Imagine unctuously slow-cooked pork belly infused with the intoxicating aromas of star anise, cloves, cinnamon, ginger, chilli, and coriander. It doesn’t get much better than this.
The recipe is a brilliant one by Skye Gyngell, to which — if I may — I did make one substantial improvement: crackling.
The initial method slices the gently simmered pork and browns each individual rib in a pan. I found this impractical. I’d much rather be clinking glasses with friends than browning meat in the kitchen. Also, dare I serve pork belly with no crackling? So I improvised a little and shot two inconveniences with one rather practical idea: rather than searing the meat, why not slide it into the oven for a second low and slow roasting. Boom!
Pork belly with star anise, ginger, cinnamon and cloves
Adapted from A Year In My Kitchen by Skye Gyngell. The process is a lengthy one but hardly requires any hands on work. Plan with a minimum of 4 hours before serving time.
2 kg piece of best quality pork belly
2 cinnamon sticks
3 star anise
1 tsp cloves
1 red chilli
4 cm (1 1/2 inch) piece fresh ginger root
6 garlic cloves
2 Tbsps coriander stems (and roots if available)
100 ml (1/2 cup) tamari soy sauce
75 ml (1/3 cup) maple syrup
Sea salt and black pepper
Place the pork belly in a pot large enough for it to lie horizontally quite snugly. Add cold water to cover. Bring to the boil, then immediately remove from the heat, drain the water, and rinse out the pot.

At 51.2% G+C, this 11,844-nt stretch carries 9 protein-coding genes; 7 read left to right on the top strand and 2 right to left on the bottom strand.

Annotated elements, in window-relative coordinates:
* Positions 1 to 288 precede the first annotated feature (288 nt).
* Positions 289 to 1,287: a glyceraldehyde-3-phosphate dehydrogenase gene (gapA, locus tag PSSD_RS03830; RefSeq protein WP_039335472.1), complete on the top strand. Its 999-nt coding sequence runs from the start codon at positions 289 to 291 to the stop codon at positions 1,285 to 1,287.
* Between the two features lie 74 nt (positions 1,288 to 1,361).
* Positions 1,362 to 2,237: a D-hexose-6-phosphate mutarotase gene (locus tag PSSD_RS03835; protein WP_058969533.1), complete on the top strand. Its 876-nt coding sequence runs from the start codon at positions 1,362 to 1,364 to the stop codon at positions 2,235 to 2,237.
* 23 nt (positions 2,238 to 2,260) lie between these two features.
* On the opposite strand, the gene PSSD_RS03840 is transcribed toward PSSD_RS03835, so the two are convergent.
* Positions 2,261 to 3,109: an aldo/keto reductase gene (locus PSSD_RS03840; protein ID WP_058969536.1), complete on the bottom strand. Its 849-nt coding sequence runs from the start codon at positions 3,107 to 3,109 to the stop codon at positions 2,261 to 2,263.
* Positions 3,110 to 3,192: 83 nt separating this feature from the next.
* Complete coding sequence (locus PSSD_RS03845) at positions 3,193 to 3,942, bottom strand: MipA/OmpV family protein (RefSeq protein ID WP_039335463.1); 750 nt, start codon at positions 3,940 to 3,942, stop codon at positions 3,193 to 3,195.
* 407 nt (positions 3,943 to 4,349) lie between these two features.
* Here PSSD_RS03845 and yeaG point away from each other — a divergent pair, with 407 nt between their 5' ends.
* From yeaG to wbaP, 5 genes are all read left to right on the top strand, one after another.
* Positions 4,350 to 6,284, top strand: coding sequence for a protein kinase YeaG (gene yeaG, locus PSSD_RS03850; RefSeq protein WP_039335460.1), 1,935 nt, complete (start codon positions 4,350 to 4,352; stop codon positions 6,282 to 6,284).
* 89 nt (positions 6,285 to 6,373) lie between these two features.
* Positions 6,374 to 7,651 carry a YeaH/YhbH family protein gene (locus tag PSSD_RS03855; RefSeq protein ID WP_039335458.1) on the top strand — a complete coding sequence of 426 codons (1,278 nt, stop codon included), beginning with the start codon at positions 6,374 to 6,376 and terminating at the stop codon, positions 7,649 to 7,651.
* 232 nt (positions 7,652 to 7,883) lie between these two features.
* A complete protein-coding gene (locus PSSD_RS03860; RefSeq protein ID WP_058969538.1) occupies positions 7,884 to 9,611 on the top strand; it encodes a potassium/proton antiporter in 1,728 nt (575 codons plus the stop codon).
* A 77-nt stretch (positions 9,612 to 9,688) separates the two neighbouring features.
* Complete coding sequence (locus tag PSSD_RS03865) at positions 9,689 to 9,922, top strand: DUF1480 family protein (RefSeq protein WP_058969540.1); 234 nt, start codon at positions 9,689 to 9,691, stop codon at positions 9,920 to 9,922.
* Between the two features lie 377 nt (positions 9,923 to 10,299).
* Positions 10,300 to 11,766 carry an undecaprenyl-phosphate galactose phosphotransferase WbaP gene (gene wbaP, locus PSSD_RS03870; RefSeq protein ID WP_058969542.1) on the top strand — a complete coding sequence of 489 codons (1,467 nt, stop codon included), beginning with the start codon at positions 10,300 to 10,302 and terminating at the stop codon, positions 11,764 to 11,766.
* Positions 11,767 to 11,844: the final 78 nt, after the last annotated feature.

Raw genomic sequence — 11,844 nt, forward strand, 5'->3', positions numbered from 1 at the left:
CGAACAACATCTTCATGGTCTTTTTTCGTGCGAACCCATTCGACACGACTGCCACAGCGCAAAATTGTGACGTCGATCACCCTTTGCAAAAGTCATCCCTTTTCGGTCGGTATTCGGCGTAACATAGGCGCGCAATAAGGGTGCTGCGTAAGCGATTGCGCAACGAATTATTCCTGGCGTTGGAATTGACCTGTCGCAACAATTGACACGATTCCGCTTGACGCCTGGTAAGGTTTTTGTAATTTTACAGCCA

Return the pork belly to the clean pot, cover again with cold water, and add the cinnamon, star anise, cloves, chilli, peeled and roughly sliced ginger, peeled garlic cloves, and roughly chopped coriander stems (and roots). Bring to the boil then turn the heat down to very low, and let the pork simmer gently for about 1 1/2 hours.
With a pare of tongs carefully take the meat out of the pan and place it onto an ovenproof dish. Season with salt and pepper. Reserve the liquid which will be made into an incredible sauce (see below).
**The meat can rest a while or be refrigerated overnight at this point. Preferably take it out of the refrigerator about an hour before using again.**
Approximately 2 hours before planning to serve, place the pork belly in a 300°F (150°C) oven and roast for 1 1/2 hours. Check after one hour; if the skin isn’t crispy enough, increase the temperature to 375°F (190°C) for the last 20 to 30 minutes. Take the pork out of the oven and let rest for at least 20 minutes.
Meanwhile, to make the sauce, add the tamari and maple syrup to the fragrant cooking water, turn the heat back on to high, and let it boil away for a good half hour until the liquid has reduced by about half to become a dark and rich sauce. When it has acquired to the desired consistency, remove from the heat and strain out the spices, pouring the sauce into a smaller saucepan ready to be easily reheated later.
Serve the pork belly with the thoroughly reheated, piping hot sauce.